PhD Thesis defense “Model-Based Reinforcement Learning for Dynamic Resource Allocation in Cloud Environments”

Speaker : Thomas Tournaire
Date: 02/05/2022
Time: 10:00 am - 1:00 pm
Location: LINCS Seminars room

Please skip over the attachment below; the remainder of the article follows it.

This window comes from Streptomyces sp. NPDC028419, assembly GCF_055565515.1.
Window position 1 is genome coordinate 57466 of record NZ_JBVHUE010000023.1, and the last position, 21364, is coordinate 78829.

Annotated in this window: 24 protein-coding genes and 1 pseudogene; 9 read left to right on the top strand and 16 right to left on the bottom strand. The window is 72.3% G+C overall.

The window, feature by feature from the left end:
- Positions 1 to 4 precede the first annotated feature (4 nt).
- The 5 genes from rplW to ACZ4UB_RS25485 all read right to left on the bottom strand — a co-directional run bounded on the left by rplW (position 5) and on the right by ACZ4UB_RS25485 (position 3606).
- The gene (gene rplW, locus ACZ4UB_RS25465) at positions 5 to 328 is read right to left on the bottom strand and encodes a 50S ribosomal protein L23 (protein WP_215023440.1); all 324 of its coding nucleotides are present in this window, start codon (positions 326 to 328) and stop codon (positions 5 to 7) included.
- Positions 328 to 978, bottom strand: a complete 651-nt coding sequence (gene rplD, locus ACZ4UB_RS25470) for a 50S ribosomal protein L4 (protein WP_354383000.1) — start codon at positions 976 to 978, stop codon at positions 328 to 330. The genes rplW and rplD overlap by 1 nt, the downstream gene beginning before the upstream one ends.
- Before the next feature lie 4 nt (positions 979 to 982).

The emergence of new technologies (Internet of Things, smart cities, autonomous vehicles, health, industrial automation, …) requires efficient resource allocation to satisfy the demand. These new offers are compatible with new 5G network infrastructure since it can provide low latency and reliability. However, these new needs require high computational power to fulfill the demand, implying more energy consumption in particular in cloud infrastructures and more particularly in data centers. Therefore, it is critical to find new solutions that can satisfy these needs still reducing the power usage of resources in cloud environments. In this thesis we propose and compare new AI solutions (Reinforcement Learning) to orchestrate virtual resources in virtual network environments such that performances are guaranteed and operational costs are minimised. We consider queuing systems as a model for clouds IaaS infrastructures and bring learning methodologies to efficiently allocate the right number of resources for the users. Our objective is to minimise a cost function considering performance costs and operational costs. We go through different types of reinforcement learning algorithms (from model-free to relational model-based) to learn the best policy. Reinforcement learning is concerned with how a software agent ought to take actions in an environment to maximise some cumulative reward. We first develop queuing model of a cloud system with one physical node hosting several virtual resources. On this first part we assume the agent perfectly knows the model (dynamics of the environment and the cost function), giving him the opportunity to perform dynamic programming methods for optimal policy computation. Since the model is known in this part, we also concentrate on the properties of the optimal policies, which are threshold-based and hysteresis-based rules. This allows us to integrate the structural property of the policies into MDP algorithms. After providing a concrete cloud model with exponential arrivals with real intensities and energy data for cloud provider, we compare in this first approach efficiency and time computation of MDP algorithms against heuristics built on top of the queuing Markov Chain stationary distributions. In a second part we consider that the agent does not have access to the model of the environment and concentrate our work with reinforcement learning techniques, especially model based reinforcement learning. We first develop model-based reinforcement learning methods where the agent can re-use its experience replay to update its value function. We also consider MDP online techniques where the autonomous agent approximates environment model to perform dynamic programming. This part is evaluated in a larger network environment with two physical nodes in tandem and we assess convergence time and accuracy of different reinforcement learning methods, mainly model-based techniques versus the state-of-the-art model-free methods (e.g. Q-Learning). The last part focuses on model-based reinforcement learning techniques with relational structure between environment variables. As these tandem networks have structural properties due to their infrastructure shape, we investigate factored and causal approaches built-in reinforcement learning methods to integrate this information. We provide the autonomous agent with a relational knowledge of the environment where it can understand how variables are related to each other. The main goal is to accelerate convergence by: first having a more compact representation with factorisation where we devise a factored MDP online algorithm that we evaluate and compare with model-free and model-based reinforcement learning algorithms; second integrating causal and counterfactual reasoning that can tackle environments with partial observations and unobserved confounders.